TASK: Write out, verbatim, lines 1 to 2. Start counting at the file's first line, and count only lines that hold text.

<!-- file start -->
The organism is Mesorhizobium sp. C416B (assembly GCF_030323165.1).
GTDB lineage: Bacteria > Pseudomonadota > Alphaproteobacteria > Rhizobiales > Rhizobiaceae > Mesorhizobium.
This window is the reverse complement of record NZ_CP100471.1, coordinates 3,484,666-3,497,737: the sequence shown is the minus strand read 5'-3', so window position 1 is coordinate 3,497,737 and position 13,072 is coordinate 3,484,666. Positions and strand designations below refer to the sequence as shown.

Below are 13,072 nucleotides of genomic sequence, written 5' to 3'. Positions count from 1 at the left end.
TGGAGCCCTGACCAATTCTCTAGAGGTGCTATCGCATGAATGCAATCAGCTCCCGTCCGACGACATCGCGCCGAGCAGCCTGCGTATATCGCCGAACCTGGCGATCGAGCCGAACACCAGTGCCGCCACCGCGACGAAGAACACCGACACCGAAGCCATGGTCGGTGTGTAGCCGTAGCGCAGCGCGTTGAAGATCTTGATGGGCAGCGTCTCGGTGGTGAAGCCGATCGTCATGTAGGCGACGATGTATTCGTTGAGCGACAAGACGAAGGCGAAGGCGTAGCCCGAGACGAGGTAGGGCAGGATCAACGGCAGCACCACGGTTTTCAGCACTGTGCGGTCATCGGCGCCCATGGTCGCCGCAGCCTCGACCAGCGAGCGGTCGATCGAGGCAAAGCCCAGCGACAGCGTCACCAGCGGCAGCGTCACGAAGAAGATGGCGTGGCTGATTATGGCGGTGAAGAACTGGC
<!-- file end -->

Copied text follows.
The organism is Mesorhizobium sp. C416B (assembly GCF_030323165.1).
GTDB lineage: Bacteria > Pseudomonadota > Alphaproteobacteria > Rhizobiales > Rhizobiaceae > Mesorhizobium.